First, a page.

Final Statement of the Holy See Delegation to the 24th Session of the United Nations Conference on Climate Change (COP24)

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In His Encyclical Laudato Si’, on Care for Our Common Home, Pope Francis stressed the importance of strengthening responsibly the policies related to climate change, which is a global problem with grave implications: environmental, social, economic, political and for the distribution of goods (see inter alia n. 181 and 23-26).

Global leaders gathered in Katowice for COP 24 struggled to find the will to set aside their short-term economic and political interests and work for the common good. After a long and complex debate, they have found a consensus on the rulebook for the implementation of the Paris Agreement adopted in 2015. We are grateful to the leaders from States and other stakeholders who contributed to this multilateral dialogue and the writing of the rulebook. The consensus on the final document, rather complex and technically detailed, represents a confirmation of the commitments made three years ago in Paris and of the significance of multilateralism.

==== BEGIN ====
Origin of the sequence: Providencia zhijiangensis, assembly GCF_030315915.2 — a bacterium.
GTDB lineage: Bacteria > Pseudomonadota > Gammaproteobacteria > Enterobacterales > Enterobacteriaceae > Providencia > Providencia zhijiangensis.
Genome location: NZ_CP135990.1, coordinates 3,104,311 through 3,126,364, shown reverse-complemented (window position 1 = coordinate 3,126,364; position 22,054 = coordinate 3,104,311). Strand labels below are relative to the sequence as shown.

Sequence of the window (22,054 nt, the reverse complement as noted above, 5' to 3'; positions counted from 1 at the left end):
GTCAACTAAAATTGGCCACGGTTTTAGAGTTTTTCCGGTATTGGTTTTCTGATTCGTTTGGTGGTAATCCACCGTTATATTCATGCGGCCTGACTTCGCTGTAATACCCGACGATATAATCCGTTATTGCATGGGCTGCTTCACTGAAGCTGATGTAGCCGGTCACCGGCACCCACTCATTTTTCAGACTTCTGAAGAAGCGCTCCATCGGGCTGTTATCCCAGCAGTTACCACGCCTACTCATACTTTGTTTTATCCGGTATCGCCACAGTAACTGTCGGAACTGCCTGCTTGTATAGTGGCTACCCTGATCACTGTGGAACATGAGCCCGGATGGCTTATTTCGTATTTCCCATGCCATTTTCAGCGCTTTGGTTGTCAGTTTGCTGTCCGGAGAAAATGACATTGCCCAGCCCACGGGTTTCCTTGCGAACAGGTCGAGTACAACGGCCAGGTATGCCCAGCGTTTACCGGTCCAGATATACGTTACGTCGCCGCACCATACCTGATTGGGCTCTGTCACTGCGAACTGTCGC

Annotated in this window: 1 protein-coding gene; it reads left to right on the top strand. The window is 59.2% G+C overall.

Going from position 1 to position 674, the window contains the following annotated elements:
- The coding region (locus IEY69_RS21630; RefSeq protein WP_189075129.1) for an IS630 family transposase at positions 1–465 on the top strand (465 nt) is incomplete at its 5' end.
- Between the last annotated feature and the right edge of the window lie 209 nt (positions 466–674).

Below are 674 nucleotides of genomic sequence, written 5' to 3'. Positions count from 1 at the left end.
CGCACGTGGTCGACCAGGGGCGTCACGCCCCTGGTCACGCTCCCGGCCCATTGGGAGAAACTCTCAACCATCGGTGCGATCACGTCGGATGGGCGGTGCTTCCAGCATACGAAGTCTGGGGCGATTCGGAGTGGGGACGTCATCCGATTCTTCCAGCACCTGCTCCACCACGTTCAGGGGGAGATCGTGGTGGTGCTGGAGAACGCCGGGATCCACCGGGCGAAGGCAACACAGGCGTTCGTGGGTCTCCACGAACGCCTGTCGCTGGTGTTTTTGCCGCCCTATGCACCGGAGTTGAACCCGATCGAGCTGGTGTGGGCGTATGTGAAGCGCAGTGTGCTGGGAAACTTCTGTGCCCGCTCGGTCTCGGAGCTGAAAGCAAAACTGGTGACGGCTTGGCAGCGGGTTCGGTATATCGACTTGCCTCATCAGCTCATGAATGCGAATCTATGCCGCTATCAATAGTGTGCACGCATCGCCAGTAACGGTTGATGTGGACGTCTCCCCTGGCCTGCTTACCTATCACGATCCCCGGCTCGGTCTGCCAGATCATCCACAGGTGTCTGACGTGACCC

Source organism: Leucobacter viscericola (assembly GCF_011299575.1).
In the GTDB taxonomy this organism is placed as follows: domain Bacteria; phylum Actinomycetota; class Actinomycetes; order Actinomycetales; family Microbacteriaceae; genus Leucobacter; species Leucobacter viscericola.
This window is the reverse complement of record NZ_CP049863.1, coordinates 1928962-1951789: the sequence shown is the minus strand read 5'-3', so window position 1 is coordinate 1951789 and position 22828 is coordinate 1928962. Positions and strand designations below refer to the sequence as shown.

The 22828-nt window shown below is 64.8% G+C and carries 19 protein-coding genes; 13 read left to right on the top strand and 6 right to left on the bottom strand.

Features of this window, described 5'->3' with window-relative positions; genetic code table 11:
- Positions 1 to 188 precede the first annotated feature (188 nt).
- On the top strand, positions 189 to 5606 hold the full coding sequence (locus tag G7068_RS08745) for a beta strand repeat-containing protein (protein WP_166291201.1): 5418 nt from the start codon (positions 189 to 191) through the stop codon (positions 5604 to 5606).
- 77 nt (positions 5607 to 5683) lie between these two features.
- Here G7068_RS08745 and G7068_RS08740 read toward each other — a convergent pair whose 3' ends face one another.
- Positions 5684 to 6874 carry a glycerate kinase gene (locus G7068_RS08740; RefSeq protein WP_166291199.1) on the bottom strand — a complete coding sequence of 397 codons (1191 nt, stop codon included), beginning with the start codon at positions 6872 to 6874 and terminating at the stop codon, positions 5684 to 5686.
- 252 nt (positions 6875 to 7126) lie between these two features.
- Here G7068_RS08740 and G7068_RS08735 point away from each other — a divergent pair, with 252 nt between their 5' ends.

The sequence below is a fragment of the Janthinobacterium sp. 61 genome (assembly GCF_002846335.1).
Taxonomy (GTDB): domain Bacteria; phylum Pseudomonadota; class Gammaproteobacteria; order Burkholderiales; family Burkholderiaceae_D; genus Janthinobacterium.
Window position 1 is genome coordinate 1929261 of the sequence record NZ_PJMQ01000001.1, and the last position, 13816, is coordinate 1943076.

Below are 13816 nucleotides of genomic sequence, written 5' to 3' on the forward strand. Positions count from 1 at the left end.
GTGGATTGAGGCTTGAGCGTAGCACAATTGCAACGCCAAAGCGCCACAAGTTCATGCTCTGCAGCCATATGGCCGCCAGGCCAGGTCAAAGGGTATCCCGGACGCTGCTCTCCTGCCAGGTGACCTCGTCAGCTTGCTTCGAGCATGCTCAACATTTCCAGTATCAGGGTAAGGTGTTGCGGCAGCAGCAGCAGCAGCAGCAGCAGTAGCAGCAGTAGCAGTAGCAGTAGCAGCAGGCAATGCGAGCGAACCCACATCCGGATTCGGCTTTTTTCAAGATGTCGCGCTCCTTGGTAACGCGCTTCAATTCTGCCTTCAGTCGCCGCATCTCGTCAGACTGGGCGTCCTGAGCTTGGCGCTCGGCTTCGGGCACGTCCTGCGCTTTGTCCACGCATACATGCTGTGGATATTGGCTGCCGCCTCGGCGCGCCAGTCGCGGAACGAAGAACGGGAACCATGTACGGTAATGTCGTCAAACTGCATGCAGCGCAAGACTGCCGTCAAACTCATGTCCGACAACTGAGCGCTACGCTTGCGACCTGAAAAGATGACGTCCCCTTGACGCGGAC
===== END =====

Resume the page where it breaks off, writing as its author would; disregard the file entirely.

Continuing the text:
Unfortunately, we must also note that the rulebook does not adequately reflect the urgency necessary to tackle climate change, which “represents one of the principal challenges facing humanity in our day” (LS, 25). Moreover, the rulebook seems to downplay human rights, critical in reflecting the human face of climate change, which affects the most vulnerable people on earth. Their cry and that of the earth demand more ambition and greater urgency.

The Holy See Delegation, led by the Secretary of State Cardinal Pietro Parolin, explained that advancing the dignity of the human person, alleviating poverty by the promotion of integral human development, and easing the impact of climate change through responsible mitigation and adaptation measures go hand in hand. We need a just transition period with all parties assuming their respective responsibilities according to the principle of equity.

As the IPCC Special Report issued in October 2018 distressingly indicated, we are called to limit responsibly the average global temperature increase to 1.5°C above pre-industrial levels.

Therefore, we encourage much greater ambition in delivering Nationally Determined Contributions (NDCs) and stronger mechanisms toward reducing greenhouse gas emissions, managing the decarbonisation of the current fossil fuel-based economy, transparently sharing the way each nation implements its commitments, addressing the issue of loss and damage, ensuring solid financial commitments, and promoting education in sustainability, responsible awareness, and lifestyle changes.

Faith and reason must come together enabling us to make positive choices in our lifestyles, in how our economies are run, and in building a true global solidarity necessary to avert this climate crisis.